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Rangeland Production Monitoring Service: In season forage and fuel projections


Rangeland vegetation growth is highly variable, often exceeding 40 percent variation on an interannual basis. Monitoring these changes and adjusting management actions, such as annual operating instructions or fire preparedness activities, is a costly and time-consuming endeavor, especially since there are roughly 662 million acres of rangelands in the conterminous United States. Given the increasing need for geospatial intelligence, decreasing resources for monitoring, and greater expectations by stakeholders, we developed the Rangeland Production Monitoring Service (RPMS). RPMS enables retrospective monitoring (1984 to present) and in-season forage and fuel projections. The forage and fuel projections are currently available for Regions 1 and 4, and 5. There are west-wide beta products available as well, but these require more calibration in the near future. Part of these projections includes a separate assessment of annual herbaceous yield (e.g. cheatgrass), enabling managers to “see into the future.” These data are produced automatically on a weekly basis and are ready for managers and planners right now.  


To give managers information about the timing and magnitude of rangeland yield in the growing season. This should improve decisions earlier in the season than ever possible before.   

Overview and Applicability

Range at sunset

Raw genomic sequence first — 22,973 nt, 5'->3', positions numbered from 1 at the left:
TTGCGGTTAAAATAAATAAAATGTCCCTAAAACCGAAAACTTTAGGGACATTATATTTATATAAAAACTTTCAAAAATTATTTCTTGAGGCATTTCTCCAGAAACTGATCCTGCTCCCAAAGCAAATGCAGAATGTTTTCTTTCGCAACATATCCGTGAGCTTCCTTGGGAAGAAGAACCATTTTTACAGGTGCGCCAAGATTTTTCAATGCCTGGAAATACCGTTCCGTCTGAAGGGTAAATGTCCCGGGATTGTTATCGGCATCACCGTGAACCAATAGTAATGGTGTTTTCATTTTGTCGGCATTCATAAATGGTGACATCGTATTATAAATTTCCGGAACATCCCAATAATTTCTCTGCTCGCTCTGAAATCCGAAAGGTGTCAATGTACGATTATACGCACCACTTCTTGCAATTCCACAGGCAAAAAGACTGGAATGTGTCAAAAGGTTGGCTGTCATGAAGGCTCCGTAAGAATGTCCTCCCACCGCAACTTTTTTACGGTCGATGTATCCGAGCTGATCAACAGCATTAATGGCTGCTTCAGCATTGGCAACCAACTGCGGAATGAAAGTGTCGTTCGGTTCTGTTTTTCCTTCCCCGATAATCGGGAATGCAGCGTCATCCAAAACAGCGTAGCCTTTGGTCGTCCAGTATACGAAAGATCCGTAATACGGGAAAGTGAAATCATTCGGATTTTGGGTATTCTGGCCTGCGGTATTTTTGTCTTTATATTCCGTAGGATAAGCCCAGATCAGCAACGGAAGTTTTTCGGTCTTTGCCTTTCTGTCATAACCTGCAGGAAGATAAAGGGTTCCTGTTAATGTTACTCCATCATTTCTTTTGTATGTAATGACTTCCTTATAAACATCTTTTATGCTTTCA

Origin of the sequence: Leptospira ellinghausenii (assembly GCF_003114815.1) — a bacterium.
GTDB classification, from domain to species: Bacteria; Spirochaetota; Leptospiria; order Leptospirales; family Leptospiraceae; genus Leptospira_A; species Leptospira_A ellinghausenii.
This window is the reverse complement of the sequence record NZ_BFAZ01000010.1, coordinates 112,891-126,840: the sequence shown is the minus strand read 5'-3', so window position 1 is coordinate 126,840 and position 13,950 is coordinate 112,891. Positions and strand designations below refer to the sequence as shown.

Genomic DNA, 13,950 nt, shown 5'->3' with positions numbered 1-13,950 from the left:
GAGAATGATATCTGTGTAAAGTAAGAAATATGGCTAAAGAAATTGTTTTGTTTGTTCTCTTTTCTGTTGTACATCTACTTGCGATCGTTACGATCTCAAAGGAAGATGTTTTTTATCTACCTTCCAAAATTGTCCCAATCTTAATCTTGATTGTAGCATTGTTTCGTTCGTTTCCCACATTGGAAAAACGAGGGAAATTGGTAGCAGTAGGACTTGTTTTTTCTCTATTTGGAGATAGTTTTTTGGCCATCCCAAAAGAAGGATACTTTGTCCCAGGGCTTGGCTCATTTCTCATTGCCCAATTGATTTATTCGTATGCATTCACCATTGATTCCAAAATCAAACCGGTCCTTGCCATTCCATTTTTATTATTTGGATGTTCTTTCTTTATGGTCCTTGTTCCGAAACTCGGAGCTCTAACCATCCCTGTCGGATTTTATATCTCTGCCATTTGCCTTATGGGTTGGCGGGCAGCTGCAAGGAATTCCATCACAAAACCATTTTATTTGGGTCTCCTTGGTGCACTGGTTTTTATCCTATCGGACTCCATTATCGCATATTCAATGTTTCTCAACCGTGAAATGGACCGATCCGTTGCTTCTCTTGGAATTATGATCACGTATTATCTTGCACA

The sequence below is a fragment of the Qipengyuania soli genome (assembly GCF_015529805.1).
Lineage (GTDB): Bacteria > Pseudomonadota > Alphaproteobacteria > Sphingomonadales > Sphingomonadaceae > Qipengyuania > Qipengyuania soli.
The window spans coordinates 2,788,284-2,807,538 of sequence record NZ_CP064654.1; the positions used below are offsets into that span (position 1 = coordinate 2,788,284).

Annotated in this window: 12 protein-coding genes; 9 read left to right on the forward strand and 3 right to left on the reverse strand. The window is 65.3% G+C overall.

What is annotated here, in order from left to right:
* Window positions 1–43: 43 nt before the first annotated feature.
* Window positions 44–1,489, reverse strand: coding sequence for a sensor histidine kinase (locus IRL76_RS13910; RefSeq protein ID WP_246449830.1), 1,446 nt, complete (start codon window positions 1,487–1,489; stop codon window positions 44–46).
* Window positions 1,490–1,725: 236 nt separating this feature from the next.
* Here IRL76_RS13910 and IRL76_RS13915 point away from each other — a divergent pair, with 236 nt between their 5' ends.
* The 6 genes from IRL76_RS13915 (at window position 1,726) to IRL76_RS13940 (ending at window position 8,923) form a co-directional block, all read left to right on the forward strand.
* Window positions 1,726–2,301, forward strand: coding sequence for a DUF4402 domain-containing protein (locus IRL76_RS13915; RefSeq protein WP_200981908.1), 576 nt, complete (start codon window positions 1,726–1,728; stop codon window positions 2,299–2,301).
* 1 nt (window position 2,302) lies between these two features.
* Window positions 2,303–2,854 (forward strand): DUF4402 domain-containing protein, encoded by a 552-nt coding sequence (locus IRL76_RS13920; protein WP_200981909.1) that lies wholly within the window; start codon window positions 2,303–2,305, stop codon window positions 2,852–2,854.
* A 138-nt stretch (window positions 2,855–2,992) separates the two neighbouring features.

Range at sunset
These data are directly applicable to:

  1. Fire behavior assessment and strategic planning
  2. Improving rangeland allotment management plans
  3. NEPA Assessment
  4. Plan Revision


  1. Weekly Normalized Vegetation Index (NDVI)
  2. Daily precipitation
  3. Daily Evaporative Demand Drought Index


  1. Annual production estimate of rangelands (Including 95th percentile prediction interval)
  2. Timing of the peak of green (Including 95th percentile prediction interval)
  3. Deviation of timing and yield from 15 year normal
  4. Yield of annual herbaceous fuel (e.g. red brome, cheatgrass)


ArcGIS or other software, unless you just want to interact with the data viewing applications (see links below).

Restrictions and Limitations

There are no restrictions. Data are limited to non-forested (rangeland) landscapes. See Reeves and Mitchell (2011) for information on the spatial domain. 


Reeves et al. 2019. An Assessment of Production Trends on the Great Plains from 1984 to 2017. Submitted to Rangeland Ecology and Management. 

Rob Lankston

Rob Lankston - Lankston Consulting